Broncos propose onside kick alternative mirroring AAF rule

·Yahoo Sports Contributor
Denver Broncos wide receiver Eric Decker (87) leaps for an onside kick by thte San Diego Chargers in the fourth quarter of an NFL AFC division playoff football game, Sunday, Jan. 12, 2014, in Denver. San Diego recovered the kick on the play. (AP Photo/Jack Dempsey)
The Denver Broncos proposed a rule change on Friday that would serve as an alternative to onside kicks. (AP Photo/Jack Dempsey)

Whether the Alliance of American Football will be a successful football league is to be determined, but its rules have already made an impression on at least a few NFL folks — namely, the Denver Broncos, who proposed an alternative to the onside kick on Friday.

The rule change, which was among nine proposals submitted by NFL teams for 2019, would give a team the chance to convert what would essentially be a fourth-and-15 situation from its 35-yard line after a fourth-quarter score to retain the ball. Each team would be given one such opportunity per game, and the rule change would not eliminate onside kicks or kickoffs.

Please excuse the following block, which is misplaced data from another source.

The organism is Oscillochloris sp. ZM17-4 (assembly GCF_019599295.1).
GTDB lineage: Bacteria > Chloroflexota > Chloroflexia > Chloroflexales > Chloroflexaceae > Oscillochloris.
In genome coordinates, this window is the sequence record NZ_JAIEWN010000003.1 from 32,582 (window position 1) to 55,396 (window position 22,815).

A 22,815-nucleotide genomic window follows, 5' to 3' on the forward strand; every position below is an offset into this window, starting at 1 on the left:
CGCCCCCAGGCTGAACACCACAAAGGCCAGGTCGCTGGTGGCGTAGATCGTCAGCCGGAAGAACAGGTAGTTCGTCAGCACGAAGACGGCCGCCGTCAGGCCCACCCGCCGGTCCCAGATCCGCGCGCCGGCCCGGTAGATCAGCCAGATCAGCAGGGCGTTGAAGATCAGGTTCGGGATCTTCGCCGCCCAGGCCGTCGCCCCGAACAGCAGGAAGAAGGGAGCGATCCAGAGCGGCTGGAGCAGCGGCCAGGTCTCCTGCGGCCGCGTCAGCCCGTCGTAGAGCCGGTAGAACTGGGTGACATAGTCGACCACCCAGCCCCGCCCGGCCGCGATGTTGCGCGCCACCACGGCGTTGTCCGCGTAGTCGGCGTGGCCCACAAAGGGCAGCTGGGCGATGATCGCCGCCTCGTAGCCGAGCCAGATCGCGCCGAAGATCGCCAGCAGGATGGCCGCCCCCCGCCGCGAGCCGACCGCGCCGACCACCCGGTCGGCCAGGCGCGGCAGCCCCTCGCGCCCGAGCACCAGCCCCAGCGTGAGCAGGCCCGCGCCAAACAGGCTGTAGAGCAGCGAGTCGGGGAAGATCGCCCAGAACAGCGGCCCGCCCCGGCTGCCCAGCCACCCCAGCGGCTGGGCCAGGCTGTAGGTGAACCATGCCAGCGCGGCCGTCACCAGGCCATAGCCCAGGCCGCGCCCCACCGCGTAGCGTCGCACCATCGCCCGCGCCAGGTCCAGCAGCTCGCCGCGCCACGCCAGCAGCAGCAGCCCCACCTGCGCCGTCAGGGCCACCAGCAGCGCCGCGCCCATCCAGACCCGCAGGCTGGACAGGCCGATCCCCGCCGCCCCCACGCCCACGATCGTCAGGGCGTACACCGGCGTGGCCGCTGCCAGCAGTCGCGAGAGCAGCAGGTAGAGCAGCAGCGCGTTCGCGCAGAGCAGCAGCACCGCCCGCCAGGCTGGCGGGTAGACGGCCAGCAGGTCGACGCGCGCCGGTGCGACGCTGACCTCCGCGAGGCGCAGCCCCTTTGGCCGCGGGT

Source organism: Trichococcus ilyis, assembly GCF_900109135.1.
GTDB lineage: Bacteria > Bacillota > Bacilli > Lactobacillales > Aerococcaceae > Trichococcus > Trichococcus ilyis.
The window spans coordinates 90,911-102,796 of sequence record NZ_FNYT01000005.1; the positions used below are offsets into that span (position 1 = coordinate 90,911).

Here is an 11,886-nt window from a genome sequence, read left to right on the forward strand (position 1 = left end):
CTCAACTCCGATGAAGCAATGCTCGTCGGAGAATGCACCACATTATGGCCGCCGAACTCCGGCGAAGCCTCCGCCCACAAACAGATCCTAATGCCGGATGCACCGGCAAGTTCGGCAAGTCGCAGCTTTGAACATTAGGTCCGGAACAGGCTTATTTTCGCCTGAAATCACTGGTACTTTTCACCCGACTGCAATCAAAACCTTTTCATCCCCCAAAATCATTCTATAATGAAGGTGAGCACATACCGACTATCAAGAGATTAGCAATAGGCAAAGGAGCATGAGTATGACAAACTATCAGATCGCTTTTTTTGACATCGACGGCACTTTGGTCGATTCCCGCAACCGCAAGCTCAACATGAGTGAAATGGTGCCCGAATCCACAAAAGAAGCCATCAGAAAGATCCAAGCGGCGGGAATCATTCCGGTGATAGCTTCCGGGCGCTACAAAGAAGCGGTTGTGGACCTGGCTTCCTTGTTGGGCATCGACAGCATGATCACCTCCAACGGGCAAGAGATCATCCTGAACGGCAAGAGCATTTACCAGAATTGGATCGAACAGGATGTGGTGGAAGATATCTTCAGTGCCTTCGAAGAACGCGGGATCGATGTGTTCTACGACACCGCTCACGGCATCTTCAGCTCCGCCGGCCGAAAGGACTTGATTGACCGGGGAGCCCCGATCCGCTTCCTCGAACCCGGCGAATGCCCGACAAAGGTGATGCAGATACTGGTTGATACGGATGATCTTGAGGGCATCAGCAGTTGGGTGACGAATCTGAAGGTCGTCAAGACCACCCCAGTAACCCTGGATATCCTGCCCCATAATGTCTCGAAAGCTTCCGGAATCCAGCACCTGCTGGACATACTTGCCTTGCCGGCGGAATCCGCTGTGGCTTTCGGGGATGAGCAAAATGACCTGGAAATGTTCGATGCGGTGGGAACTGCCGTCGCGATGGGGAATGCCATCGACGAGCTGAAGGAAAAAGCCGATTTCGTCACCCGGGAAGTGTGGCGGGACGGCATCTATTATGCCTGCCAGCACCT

In the AAF, a team trailing by 17 or more points or by any amount with under five minutes left in the fourth quarter can attempt a fourth-and-12 conversion from its own 28-yard line after a score to retain the football.

New NFL kickoff rules have made recovering onside kicks near impossible — only four were recovered last season in total. Meanwhile, the likelihood of converting a fourth-and-15, while difficult, is much more probable.

And with teams going for it on fourth down with more regularity, gaining 15 yards with the ball in the quarterback’s hands to start off is a far more comforting scenario than relying on a lucky bounce off a squib kick that is very hard to perfect.

So props to the AAF for being innovative on this rule, and for the Broncos for bringing it to the table. The rule would need approval from 24 of the league’s 32 teams after the competition committee meets to discuss it later this month.

There’s always immediate skepticism as to whether the league will agree to such a drastic rule change, but from an entertainment standpoint — or from the standpoint of a fan who wants to increase the likelihood of late-game comebacks — giving teams another option besides the onside kick is appealing.

The bulk of the other proposals made on Friday sought to expand replay review, though the Kansas City Chiefs did follow through on their desire to change overtime procedures after falling in the AFC Championship Game to the New England Patriots.

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